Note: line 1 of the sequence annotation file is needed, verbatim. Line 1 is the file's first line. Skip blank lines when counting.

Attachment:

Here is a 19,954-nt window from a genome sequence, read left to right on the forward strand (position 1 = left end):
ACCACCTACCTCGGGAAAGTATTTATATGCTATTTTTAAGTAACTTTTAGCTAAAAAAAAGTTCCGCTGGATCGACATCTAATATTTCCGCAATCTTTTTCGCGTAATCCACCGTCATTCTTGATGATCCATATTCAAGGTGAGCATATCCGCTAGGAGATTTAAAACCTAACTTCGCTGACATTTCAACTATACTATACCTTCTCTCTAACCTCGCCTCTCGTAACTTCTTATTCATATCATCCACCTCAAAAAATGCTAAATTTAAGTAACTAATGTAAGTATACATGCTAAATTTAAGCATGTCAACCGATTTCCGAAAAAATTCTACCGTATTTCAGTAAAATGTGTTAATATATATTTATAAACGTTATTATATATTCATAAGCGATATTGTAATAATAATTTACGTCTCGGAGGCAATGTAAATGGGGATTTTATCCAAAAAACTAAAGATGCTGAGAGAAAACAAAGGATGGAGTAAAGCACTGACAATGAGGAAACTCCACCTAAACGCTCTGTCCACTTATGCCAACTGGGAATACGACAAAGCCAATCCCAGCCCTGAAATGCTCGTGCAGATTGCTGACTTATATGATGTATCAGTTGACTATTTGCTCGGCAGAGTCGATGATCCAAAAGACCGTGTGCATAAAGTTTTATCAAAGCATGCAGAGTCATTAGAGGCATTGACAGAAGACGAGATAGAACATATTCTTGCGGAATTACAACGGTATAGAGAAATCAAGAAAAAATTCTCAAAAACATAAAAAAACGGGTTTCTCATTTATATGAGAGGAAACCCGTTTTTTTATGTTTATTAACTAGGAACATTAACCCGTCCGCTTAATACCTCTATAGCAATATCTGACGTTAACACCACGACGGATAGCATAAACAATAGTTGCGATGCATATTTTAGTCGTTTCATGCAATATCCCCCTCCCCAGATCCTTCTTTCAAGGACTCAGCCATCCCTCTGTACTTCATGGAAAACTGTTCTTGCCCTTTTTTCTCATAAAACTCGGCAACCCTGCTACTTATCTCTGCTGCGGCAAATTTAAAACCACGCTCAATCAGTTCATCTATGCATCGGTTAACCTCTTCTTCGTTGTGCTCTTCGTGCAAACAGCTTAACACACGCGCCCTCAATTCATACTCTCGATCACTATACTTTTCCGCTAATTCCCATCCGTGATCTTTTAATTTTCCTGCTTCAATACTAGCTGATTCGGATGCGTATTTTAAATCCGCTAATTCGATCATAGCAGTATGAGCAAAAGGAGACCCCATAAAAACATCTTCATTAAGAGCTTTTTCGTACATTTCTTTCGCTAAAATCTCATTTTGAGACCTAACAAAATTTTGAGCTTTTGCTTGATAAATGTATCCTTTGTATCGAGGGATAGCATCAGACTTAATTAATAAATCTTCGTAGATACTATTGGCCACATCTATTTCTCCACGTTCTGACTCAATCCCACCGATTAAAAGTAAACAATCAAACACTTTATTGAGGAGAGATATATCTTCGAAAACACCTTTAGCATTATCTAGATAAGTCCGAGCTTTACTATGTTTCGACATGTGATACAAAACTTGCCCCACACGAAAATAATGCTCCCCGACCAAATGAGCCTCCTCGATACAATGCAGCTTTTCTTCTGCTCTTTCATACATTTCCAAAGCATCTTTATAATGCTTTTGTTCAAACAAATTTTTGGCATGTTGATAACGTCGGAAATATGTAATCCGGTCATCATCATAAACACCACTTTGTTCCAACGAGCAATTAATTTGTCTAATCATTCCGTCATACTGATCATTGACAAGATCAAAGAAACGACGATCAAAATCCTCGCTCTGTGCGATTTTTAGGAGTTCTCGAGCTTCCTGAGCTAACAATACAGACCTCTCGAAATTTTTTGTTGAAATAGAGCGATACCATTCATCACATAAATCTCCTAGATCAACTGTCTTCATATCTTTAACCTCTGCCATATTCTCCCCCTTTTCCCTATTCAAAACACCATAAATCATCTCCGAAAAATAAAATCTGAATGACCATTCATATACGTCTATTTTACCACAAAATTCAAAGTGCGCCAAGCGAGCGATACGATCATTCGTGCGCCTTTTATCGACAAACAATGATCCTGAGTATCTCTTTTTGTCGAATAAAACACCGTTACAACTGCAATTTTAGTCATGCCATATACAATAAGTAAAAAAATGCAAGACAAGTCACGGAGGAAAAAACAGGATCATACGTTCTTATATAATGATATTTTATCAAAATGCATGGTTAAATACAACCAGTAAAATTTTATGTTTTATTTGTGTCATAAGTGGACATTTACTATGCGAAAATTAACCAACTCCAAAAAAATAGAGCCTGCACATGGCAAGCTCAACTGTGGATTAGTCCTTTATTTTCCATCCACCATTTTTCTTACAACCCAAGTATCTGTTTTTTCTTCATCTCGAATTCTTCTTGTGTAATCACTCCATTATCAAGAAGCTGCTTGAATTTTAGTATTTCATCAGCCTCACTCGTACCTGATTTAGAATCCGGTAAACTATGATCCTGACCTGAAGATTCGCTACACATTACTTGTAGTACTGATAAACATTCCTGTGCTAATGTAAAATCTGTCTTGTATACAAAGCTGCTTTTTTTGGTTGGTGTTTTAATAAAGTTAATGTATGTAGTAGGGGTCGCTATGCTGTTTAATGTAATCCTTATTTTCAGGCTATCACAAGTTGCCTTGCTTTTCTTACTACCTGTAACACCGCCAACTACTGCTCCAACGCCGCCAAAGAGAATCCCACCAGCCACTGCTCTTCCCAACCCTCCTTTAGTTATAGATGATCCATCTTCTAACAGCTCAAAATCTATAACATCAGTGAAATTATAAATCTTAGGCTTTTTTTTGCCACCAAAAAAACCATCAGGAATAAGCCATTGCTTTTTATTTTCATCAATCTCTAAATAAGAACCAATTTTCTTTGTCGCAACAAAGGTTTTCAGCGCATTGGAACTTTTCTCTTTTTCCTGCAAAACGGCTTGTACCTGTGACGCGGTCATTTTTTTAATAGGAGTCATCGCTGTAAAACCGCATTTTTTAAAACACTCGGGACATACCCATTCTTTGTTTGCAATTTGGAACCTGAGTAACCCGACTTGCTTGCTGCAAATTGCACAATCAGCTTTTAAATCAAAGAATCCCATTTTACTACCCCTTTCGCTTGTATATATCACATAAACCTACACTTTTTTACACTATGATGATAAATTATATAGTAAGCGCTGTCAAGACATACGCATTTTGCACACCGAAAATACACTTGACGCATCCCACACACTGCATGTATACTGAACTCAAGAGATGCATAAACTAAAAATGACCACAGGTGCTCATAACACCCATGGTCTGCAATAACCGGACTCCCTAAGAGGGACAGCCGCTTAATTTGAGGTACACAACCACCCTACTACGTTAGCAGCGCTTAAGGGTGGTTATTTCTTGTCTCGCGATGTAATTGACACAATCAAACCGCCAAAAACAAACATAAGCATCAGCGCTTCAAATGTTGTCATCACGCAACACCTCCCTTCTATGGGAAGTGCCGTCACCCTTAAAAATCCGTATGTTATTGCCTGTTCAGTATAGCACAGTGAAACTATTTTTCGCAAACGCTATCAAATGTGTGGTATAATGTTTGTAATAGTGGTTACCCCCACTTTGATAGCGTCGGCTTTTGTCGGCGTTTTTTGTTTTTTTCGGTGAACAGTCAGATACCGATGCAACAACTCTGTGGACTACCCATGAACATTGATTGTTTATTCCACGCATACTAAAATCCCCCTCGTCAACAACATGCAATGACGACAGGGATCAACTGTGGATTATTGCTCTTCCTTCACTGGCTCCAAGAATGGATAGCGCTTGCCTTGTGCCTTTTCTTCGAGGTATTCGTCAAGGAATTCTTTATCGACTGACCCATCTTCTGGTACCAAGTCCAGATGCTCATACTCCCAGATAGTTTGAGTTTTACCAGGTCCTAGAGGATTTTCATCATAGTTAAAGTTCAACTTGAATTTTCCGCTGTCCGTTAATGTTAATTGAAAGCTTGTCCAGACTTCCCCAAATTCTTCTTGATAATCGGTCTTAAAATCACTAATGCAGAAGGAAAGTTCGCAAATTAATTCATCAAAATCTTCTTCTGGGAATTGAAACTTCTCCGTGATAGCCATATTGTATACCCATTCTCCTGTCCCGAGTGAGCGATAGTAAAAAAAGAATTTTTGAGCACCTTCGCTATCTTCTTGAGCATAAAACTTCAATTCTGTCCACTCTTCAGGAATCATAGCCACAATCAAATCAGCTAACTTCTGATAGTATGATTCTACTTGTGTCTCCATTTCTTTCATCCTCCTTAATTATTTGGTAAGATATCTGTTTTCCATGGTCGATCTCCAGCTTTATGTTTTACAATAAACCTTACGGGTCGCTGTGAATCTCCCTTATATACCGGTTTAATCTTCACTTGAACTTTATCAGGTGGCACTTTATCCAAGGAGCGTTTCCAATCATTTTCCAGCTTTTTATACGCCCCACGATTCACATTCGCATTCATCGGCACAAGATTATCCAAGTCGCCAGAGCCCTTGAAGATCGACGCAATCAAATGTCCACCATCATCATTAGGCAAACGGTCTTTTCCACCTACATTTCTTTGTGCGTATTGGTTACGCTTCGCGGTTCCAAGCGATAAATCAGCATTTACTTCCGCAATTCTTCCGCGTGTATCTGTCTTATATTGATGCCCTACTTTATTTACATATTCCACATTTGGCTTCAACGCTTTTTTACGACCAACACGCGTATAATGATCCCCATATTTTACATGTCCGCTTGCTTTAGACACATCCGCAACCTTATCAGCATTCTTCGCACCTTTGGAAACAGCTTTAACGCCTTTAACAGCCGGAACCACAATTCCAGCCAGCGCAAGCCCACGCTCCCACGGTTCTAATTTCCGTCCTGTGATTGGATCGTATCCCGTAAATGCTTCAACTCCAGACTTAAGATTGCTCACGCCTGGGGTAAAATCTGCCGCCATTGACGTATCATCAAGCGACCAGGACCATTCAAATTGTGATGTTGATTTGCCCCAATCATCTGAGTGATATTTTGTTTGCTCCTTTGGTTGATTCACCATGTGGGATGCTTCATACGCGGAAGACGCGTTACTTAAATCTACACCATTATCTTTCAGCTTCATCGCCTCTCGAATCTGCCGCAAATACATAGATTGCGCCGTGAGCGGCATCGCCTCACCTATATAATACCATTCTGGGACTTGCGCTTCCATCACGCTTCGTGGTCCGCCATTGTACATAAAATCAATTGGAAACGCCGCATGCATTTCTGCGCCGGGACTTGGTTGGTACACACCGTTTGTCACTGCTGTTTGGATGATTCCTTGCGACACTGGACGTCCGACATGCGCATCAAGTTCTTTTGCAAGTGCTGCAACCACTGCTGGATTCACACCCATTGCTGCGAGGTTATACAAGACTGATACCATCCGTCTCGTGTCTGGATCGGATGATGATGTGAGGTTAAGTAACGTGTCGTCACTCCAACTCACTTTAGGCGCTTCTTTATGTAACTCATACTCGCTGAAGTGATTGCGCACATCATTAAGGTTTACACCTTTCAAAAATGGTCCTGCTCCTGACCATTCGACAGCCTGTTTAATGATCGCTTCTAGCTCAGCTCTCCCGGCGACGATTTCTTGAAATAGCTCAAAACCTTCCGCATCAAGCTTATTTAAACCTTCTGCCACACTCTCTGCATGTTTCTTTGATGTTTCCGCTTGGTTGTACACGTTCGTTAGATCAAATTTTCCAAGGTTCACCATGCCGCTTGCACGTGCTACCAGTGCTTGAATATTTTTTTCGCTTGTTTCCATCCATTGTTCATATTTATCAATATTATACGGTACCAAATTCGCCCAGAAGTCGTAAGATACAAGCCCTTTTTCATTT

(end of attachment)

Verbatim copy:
Here is a 19,954-nt window from a genome sequence, read left to right on the forward strand (position 1 = left end):